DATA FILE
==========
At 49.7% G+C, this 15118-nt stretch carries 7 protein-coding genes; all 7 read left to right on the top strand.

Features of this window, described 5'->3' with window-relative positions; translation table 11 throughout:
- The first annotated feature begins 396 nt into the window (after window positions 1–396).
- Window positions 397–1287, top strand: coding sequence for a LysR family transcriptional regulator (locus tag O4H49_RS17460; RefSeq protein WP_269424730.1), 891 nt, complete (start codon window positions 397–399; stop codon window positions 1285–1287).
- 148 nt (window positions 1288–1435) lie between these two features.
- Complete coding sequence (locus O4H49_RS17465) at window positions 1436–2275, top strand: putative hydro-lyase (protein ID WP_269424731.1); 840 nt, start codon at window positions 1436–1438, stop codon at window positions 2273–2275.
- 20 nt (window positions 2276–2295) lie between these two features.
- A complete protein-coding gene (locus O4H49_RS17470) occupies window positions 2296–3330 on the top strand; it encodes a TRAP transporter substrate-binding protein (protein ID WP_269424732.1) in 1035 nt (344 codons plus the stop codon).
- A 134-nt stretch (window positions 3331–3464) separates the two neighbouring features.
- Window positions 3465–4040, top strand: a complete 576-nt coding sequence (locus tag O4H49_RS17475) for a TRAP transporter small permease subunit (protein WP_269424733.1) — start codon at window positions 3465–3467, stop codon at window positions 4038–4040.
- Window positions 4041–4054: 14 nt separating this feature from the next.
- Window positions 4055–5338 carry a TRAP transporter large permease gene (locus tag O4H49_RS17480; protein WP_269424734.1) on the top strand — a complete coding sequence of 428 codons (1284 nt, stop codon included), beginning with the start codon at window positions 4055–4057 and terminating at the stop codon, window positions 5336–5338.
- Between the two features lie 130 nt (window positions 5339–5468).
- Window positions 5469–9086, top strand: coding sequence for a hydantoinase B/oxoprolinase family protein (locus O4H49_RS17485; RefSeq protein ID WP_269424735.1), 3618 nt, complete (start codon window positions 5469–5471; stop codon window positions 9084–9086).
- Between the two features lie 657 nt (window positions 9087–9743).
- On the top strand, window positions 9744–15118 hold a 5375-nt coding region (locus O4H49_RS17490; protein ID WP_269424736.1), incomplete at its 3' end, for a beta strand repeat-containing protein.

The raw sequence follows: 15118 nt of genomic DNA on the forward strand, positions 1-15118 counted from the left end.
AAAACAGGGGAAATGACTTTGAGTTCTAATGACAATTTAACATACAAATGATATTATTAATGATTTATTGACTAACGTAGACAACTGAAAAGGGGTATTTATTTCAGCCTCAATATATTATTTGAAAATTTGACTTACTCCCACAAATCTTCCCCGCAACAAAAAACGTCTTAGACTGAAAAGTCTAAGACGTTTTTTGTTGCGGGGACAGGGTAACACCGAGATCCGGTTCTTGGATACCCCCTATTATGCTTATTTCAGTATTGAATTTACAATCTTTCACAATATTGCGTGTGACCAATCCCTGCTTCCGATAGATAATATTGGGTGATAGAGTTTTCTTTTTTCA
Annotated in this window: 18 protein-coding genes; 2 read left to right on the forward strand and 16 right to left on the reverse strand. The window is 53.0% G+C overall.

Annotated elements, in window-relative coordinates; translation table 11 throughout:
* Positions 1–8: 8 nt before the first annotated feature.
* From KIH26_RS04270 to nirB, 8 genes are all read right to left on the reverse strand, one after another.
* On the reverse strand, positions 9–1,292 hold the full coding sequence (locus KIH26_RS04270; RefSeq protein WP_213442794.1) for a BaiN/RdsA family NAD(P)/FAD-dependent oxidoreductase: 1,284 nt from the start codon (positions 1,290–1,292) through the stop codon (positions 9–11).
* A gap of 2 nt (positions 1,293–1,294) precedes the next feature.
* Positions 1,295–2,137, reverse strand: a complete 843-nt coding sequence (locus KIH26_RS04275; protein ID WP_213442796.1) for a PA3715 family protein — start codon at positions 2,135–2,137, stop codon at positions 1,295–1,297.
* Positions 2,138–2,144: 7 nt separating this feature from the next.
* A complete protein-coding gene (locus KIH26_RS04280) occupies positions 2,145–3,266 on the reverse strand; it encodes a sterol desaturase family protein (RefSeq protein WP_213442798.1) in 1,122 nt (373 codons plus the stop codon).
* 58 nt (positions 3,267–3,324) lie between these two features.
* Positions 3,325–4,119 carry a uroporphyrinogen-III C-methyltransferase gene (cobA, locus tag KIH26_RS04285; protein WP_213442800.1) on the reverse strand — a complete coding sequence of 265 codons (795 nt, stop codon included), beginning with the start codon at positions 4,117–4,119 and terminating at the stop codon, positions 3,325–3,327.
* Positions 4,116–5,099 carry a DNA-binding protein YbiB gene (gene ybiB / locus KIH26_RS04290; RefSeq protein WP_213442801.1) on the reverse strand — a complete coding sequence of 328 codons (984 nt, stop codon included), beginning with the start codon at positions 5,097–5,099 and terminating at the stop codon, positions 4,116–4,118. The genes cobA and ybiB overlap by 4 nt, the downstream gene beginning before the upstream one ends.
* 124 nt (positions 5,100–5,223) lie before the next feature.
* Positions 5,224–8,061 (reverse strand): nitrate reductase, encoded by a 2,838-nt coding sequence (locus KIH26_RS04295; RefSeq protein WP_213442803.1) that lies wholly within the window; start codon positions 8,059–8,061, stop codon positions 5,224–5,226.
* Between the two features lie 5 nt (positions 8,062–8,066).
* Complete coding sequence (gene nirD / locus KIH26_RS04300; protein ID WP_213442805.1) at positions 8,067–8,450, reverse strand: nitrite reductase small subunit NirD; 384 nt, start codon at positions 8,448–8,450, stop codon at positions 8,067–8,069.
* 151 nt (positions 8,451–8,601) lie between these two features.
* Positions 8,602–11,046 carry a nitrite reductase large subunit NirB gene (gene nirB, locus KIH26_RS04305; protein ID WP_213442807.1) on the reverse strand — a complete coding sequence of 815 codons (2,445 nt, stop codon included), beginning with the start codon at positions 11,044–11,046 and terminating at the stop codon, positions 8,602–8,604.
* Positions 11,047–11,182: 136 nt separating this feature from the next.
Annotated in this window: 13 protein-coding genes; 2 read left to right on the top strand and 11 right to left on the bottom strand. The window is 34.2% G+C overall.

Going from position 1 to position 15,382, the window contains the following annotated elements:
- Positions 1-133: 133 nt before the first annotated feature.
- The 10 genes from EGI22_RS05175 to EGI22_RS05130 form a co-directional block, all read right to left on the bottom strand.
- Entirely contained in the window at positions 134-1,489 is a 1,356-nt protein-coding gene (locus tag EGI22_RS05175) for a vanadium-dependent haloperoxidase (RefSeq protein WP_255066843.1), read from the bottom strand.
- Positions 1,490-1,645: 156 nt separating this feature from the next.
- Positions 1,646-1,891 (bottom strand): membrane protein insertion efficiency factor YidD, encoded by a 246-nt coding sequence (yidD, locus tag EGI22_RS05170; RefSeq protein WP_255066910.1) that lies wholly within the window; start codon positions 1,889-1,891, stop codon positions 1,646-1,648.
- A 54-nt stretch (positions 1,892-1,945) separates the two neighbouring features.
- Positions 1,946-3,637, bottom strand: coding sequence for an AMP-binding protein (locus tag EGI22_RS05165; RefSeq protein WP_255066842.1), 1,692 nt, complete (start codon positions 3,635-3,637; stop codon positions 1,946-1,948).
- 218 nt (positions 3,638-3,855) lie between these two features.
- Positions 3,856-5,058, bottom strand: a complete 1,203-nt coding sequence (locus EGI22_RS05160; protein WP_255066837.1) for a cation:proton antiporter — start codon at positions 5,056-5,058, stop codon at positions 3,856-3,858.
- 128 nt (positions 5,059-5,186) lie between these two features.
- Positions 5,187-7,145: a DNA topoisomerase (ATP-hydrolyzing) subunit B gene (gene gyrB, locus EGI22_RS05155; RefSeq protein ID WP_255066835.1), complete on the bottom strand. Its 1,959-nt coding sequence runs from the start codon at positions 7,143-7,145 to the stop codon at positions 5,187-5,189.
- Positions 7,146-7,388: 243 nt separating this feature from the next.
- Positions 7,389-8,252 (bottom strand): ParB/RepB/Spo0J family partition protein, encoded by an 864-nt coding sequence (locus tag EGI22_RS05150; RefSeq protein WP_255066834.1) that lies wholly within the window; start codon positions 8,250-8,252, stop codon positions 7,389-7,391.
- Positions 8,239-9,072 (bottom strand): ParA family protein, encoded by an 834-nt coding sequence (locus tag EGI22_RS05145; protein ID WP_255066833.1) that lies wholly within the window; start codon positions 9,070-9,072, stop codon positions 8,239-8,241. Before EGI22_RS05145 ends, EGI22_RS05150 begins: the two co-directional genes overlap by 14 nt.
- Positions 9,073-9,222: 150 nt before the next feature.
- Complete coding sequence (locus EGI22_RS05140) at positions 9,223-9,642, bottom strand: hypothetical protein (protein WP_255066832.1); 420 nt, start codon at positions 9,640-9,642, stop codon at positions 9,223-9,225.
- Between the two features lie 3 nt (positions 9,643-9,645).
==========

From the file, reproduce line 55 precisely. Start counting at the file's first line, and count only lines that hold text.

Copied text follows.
- Complete coding sequence (locus EGI22_RS05140) at positions 9,223-9,642, bottom strand: hypothetical protein (protein WP_255066832.1); 420 nt, start codon at positions 9,640-9,642, stop codon at positions 9,223-9,225.